Meghan Winters, Professor, Health Sciences, Simon Fraser University
“Population health intervention research” refers to the use of scientific methods to produce knowledge about policy and program interventions that operate within or outside of the health sector and have the potential to impact health status and health equity at the population level. But what do all those words mean in terms of a research program? In the transportation context, these “interventions” may be any changes in cities – new transportation policies, rapid transit or bicycle facilities, or programs to support new people to use sustainable transportation. Thus, population health intervention research aims to understand the impacts of these interventions (how much?), how they are distributed (for whom?), and how the interventions work in different contexts (where?). Population health intervention research requires close intersectoral partnerships from design to dissemination: one has to be nimble to design and fund a research study around a real-world change, and then to get results to decision-makers in a timely manner. The scope of the work means one needs to draw on a range of methodologies, from quantitative surveys, to spatial analysis, to focus groups and interviews, to policy analysis.
This presentation will introduce several of population health intervention research studies conducted by the CHATR lab and collaborators, including the INTERventions, Equity, Research, and Action (INTERACT, https://teaminteract.ca/), and Mobilizing Justice Partnership (https://mobilizingjustice.ca/). The topics and methods are likely to resonate with work at ITS-Davis, while some of the language and specific framing may present some new interdisciplinary insights. You may find you are already doing population health intervention research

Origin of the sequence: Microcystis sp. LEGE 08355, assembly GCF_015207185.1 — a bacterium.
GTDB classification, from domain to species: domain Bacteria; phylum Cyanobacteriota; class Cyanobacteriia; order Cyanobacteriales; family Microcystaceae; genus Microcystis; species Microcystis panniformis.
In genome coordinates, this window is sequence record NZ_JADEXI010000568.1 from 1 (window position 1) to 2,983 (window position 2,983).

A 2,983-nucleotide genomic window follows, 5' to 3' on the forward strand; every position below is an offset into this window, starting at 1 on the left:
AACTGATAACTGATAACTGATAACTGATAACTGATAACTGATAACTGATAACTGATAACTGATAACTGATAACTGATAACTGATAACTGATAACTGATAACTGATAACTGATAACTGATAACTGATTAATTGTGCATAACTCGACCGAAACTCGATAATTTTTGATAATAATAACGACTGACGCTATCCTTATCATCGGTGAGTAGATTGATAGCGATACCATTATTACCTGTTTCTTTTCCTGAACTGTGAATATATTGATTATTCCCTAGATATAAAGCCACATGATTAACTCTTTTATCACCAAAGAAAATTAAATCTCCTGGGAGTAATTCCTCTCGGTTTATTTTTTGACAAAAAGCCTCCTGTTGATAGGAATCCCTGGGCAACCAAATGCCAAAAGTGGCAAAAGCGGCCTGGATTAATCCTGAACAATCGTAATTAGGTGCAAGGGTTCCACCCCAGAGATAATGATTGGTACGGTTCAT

Dr. Winters is CIHR Applied Public Health Chair, Gender and Sex in Healthy Cities, and Professor in the Faculty of Health Sciences, Simon Fraser University in Burnaby, Canada. She is trained as an epidemiologist and for over a decade has worked in the area of healthy cities. She is the lead of the Cities Health & Active Transportation Research (CHATR) lab (www.chatrlab.ca
). Her research program, developed collaboratively with partners, aims to understand how community design impacts how people get around and connect with each other, and the equity implications of policy and environmental changes in our communities. Her work is primarily funded by the Canadian Institute of Health Research and the Social Science and Humanities Research Council.